The examples disclosed in this application are to be considered in all respects as illustrative and not limitative. The scope of the invention is indicated by the appended claims rather than by the foregoing description; and all changes which come within the meaning and range of equivalency of the claims are intended to be embraced therein.

Claims (19)

The invention claimed is:
1. A method of printing on a security document substrate, comprising:
using a print mechanism to print on a first surface of the security document substrate using a section of a print ribbon;
flipping the security document substrate over so that a second surface thereof is available for printing using the print mechanism;
using the print mechanism to print on the second surface of the security document substrate using the section of the print ribbon that was used to print on the first surface, wherein the printing on the first surface does not overlap the printing on the second surface.
2. The method of claim 1, wherein the security document substrate comprises a card.
3. The method of claim 2, wherein the card comprises an identification card, a driver's license, a credit card, a debit card, a gift card, a phone card, or a health card.
4. The method of claim 1, wherein the print ribbon is monochromatic or multi-color.
5. The method of claim 1, wherein after the first surface is printed:
transporting the security document substrate to a reorienting mechanism located downstream from the print mechanism;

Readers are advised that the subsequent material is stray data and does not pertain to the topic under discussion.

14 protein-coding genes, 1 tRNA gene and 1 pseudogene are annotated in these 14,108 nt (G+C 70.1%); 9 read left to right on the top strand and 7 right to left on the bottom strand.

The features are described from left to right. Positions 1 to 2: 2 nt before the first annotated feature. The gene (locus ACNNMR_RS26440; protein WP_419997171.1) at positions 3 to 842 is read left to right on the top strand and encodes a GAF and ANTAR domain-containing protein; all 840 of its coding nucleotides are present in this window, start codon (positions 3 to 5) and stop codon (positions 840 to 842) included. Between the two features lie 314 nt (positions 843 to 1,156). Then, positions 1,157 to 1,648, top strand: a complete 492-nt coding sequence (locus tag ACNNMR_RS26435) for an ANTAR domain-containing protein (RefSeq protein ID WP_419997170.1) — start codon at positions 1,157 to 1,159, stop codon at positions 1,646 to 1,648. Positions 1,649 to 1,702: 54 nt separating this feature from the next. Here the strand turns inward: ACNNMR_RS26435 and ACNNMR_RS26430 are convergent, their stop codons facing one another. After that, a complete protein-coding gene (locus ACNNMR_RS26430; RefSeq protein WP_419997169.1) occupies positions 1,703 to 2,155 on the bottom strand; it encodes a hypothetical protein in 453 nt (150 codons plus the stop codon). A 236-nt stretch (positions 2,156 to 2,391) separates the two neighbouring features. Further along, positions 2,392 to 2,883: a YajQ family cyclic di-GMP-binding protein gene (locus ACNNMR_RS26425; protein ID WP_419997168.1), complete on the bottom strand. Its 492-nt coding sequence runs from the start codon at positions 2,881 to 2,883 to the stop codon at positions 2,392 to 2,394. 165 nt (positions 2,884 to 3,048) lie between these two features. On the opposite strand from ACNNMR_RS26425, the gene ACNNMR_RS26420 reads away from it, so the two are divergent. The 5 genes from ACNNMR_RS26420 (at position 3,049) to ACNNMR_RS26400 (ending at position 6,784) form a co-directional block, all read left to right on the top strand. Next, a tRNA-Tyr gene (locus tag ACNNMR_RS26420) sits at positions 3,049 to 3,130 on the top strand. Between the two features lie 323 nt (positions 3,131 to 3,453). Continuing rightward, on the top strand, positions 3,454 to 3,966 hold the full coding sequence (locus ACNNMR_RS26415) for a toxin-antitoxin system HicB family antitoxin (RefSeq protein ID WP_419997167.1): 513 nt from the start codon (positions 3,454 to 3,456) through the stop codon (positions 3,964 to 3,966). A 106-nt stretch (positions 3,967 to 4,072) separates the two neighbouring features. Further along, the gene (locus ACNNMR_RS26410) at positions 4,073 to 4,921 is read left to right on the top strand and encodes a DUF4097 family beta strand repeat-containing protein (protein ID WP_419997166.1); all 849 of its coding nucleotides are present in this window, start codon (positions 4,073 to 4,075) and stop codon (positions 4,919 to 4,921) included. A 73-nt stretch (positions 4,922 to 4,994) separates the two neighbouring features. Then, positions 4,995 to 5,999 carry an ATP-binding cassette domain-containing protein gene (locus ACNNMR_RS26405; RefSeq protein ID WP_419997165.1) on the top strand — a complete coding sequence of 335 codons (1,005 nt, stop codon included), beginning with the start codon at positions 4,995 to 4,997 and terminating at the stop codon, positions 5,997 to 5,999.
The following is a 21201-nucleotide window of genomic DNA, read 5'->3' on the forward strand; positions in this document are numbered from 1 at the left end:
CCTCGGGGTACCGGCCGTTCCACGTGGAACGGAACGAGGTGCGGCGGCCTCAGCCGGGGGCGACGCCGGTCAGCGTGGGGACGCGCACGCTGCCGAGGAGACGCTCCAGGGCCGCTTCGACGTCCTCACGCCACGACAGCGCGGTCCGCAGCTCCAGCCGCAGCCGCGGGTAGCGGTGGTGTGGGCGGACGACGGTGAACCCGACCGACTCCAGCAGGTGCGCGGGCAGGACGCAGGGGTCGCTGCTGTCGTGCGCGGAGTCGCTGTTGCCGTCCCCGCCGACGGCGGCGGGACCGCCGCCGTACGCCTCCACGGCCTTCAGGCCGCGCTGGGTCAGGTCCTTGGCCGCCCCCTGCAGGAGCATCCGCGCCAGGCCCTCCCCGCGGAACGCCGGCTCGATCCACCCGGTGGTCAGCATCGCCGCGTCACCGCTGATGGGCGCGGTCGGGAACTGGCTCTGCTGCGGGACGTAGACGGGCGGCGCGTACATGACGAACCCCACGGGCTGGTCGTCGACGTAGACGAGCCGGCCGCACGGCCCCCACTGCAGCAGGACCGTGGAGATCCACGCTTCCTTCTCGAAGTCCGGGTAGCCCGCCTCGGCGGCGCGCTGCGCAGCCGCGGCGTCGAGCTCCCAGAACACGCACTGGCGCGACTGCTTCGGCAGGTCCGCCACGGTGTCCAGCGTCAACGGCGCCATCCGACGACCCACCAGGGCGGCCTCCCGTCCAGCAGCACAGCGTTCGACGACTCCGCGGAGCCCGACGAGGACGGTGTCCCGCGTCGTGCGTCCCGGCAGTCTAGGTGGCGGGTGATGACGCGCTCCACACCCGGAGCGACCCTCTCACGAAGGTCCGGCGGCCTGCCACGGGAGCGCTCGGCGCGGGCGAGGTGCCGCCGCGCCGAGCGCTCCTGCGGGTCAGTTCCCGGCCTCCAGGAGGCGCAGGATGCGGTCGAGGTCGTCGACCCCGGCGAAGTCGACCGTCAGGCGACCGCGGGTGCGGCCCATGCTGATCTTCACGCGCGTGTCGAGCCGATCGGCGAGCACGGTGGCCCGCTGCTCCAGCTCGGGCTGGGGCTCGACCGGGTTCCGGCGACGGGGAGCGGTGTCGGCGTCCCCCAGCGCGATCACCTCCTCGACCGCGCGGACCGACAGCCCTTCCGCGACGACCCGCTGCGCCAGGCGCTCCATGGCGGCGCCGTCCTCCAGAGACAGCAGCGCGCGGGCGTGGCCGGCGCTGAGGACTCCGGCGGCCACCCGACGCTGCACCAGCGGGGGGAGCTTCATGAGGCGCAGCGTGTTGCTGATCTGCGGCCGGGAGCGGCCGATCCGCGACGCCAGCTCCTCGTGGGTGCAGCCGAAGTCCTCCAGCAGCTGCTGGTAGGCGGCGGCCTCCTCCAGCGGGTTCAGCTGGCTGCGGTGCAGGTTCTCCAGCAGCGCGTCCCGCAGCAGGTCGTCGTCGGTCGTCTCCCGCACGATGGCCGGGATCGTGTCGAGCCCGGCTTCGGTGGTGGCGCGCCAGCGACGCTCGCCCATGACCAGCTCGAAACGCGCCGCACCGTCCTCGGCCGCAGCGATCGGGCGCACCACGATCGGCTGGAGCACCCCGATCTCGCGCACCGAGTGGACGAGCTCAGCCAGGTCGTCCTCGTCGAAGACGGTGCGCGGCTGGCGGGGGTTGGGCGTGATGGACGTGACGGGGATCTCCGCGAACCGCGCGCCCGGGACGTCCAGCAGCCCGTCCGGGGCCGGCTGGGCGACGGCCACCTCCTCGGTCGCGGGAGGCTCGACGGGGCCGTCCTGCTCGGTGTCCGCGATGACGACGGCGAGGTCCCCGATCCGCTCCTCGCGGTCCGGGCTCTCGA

flipping the security document substrate using the reorienting mechanism; and
transporting the flipped security document substrate back to the print mechanism.
6. The method of claim 5, further comprising moving the section of the print ribbon in a first direction while printing on the first surface; after the first surface is printed, moving the section of the print ribbon in a reverse direction opposite the first direction to re-position the section of the print ribbon for printing on the second surface; and moving the section of the print ribbon in the first direction while printing on the second surface.
7. The method of claim 1, wherein the section of the print ribbon has a beginning and an end;
wherein printing on the first surface begins near the beginning of the section of the print ribbon and comprising moving the section of the print ribbon in a first direction while printing on the first surface; and
after printing on the first surface, moving the print ribbon in a second direction opposite the first direction so that the section of the print ribbon is positioned so that printing on the second surface begins near the beginning of the section of the print ribbon.
8. The method of claim 1, wherein the section of the print ribbon has a beginning and an end, and a length between the beginning and the end;
the security document substrate has a length that is less than the length between the beginning and the end.
9. The method of claim 1, wherein the section of the print ribbon includes a first area used to print on the first surface and a second area used to print on the second surface, the first area overlaps with the second area in a longitudinal direction, and the first area does not overlap with the second area in a lateral direction.